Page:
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Open University Geological Society (London Branch)

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Events

Lectures

Day Trips

Longer Trips

S209 Students

Insurance

Code of Conduct

Past Events

Registration

Please use the Registration Form to express your interest in these events and obtain more information.

Fieldwork is an essential part of geology. Whether it is someone looking at rocks for the first time or people engaged in speciality research, the field element is essential.
It is recommended to register with the event's organiser so that you can be notified of any change, and to avoid events being over-subscribed. We will always try to contact anyone who has registered an interest in a trip in advance. If you have registered and find that you will not be able to attend please inform the event organiser to allow someone else to take your place.
Details of events more than two months ahead are provisional. None of the event descriptions here constitute a brochure under the Package Travel Regulations (1992).
Note that day field trips generally carry a charge of £3.00 to cover costs. Where an event carries an admission fee, more will be charged, and the amount should be made clear in the event details.

 

Sunday 19 February 2017

S209 Student Day to Herne Bay

For details see the S209 Student Page

Contact: Iain Fletcher

 

Saturday 4 March

Chilterns Geology with Haydon Bailey and Liam Gallagher

We will start at the National Trust Centre on Dunstable downs with a visit to Kensworth chalk quarry to follow. It is a geological SSSI that provides an unrivalled reference section for the boundary between the Turonian Middle Chalk and the Coniacian Upper Chalk. Of particular importance is the Chalk Rock, a distinctive marker horizon that has yielded many well preserved and rare fossils.

Contact John Lonergan - John.lonergan@pbworld.com - to book a place, and if any queries. Please mention whether you need, or can offer, lifts

Contact: John Lonergan

 

Kensworth Chalk Quarry

Kensworth Chalk Quarry - Panorama photo Rob Farrow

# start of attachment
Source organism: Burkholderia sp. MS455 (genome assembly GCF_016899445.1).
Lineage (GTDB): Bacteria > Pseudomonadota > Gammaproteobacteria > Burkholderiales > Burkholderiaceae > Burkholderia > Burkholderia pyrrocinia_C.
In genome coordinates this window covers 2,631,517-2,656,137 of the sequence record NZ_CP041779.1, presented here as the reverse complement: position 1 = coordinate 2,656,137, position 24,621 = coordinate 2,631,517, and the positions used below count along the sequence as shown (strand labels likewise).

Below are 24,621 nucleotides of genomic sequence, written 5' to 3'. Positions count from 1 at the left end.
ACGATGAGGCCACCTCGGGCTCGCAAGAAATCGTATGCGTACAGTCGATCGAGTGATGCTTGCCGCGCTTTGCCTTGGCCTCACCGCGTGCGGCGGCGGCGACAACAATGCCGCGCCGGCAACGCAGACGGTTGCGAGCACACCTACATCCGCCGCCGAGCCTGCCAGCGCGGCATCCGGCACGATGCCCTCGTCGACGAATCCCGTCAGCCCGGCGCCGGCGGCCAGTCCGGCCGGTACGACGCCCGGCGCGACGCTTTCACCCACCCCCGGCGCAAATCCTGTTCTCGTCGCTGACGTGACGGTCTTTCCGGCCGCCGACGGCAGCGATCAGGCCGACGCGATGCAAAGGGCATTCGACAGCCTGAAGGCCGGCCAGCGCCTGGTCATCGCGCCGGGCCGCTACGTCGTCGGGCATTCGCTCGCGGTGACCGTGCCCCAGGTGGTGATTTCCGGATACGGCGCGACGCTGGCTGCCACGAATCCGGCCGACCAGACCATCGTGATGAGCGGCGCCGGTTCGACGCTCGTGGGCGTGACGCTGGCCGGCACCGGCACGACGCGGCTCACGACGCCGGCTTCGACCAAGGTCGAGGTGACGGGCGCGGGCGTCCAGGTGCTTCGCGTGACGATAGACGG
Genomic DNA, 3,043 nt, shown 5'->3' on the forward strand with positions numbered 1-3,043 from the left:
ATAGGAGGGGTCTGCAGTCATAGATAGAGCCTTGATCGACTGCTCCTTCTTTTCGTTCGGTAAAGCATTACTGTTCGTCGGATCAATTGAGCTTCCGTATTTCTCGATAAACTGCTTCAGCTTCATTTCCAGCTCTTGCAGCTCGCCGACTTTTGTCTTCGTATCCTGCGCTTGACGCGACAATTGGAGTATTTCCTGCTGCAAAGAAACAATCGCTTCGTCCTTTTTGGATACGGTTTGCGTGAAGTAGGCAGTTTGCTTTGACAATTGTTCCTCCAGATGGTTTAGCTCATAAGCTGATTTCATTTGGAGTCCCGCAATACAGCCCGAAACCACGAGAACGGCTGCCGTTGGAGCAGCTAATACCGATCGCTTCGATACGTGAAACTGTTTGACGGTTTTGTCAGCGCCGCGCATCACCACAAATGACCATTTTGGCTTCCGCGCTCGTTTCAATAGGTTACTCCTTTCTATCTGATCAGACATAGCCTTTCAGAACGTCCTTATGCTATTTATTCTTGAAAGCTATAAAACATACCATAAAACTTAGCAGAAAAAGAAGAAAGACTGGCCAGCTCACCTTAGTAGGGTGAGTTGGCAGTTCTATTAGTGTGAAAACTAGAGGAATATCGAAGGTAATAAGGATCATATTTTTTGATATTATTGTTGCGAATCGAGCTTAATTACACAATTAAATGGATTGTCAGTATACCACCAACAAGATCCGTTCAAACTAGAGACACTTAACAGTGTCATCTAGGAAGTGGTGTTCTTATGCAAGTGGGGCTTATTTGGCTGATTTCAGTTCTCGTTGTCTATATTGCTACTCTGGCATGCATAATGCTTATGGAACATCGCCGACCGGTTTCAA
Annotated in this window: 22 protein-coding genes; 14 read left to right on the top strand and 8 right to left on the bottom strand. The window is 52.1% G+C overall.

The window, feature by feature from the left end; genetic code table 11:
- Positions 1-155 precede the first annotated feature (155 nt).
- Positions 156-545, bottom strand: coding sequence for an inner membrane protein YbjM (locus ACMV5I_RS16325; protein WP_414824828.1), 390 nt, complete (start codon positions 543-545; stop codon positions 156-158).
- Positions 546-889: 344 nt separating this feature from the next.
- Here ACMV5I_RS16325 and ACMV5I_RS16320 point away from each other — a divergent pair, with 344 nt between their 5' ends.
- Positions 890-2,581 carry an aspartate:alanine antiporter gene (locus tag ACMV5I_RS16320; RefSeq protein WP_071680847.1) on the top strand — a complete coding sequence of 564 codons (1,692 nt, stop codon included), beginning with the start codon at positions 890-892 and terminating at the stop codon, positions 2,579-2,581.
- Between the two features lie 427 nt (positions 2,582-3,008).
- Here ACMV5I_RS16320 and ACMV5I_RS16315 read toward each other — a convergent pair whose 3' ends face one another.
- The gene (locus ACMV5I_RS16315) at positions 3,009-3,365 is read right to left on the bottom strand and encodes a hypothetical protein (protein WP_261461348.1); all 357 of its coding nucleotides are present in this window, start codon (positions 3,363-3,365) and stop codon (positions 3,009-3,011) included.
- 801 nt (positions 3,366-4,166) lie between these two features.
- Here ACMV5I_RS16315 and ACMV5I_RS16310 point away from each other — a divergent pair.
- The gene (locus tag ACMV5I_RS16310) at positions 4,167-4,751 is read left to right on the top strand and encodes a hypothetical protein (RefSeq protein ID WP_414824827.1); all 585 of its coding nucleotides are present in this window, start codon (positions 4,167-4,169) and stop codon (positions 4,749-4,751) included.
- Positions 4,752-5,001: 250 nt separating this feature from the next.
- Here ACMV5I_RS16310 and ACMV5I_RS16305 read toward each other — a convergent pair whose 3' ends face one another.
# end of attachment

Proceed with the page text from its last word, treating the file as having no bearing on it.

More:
Sunday 9 April

Greensand Ridge with John Lonergan

Details to follow.

Contact: John Lonergan

 

Sunday 7 May

Vale of Whitehorse Geowalk with Iain Fletcher

This is our ‘Geowalk’ for 2017, maintaining the series of Geowalks established by LOUGS stalwart Brian Harvey. This one was last held 20 years ago, so it is well overdue to be done again. As usual, it is a ‘circular’ walk from a car park, this time of 12 km (7½ miles) mostly on footpaths in the country east of Swindon. There are 160 m (500 ft.) of descent and re-ascent involved in the walk.

It starts on the Chalk of the Lambourn Downs, walking up onto the ridge top (with views north, weather-dependent), and then down into the valley below (Gault Clay) before the return up onto the ridge. Although there are now few exposures of the rocks underfoot, they have been responsible for the present topography, soils, streams and all the elements of land use such as villages, transport routes, farming and quarrying. This area is also rich in human history, including structures from the Stone Age, Bronze Age and Roman period. All of these aspects are woven into the story of this area, and this walk aims to relate and illustrate that story.

Contact: Iain Fletcher

 

Sun 4 June

Puddingstone and Royston Caves with Jane Tubb

Details to follow.

Contact: Alan Wilson

 

Saturday 24 June

On the rocks at Bognor Regis

The foreshore exposures of Palaeogene geology at Bognor Regis include two geological SSSIs, which have yielded nationally important fossil material from the London Clay and Reading Formations. A good low tide is required, constraining a beach visit to late afternoon / early evening, so the day will commence with visits to two medieval churches to look at the history of the area and use of local building stone.

Contact: John Lonergan

 

July - date TBC

Barton-on-Sea with Iain Fletcher

This trip is for everyone keen on finding fossils, because there are thousands of them to see, and then more, and yet more ....... The location is the beach on the south coast at Barton, where the clay cliffs contain many different types of sea shells, 41 million years old. The shells are typical of present-day sub-tropical seas, so the climate here was warmer then. There is also the chance of finding small fossil shark teeth that have been washed out of the clay and into the beach gravel.

At the start of the trip there will be a short introduction on what to look for, but then visitors can take as much time as they like in searching, because it is a public beach (but beware the incoming tide).

If you want to see the fossils in advance, visit the excellent website http://www.dmap.co.uk/fossils/index.htm , clicking on the row of photos for the Barton Beds.

Contact: Iain Fletcher

 

Thursday 20 July

Evening Trip: Building Stones with Diana Smith

Details to follow.

Contact: Sue Vernon

 

September - date TBC Wed 13 or 20

Weekday Trip: Chicksgrove and Avebury with Diana Smith

Details to follow.

Contact: Sue Vernon

 

Sat 30 September

GEOCONSERVATION DAY at Riddlesdown Quarry, Croydon

Details to follow.

Contact: Di Clements

 

October - date TBC

Mullard Space Observatory (TBC)

Details to follow.

Contact: John Lonergan

 


Please use the Registration Form to express your interest in these events and obtain more information.
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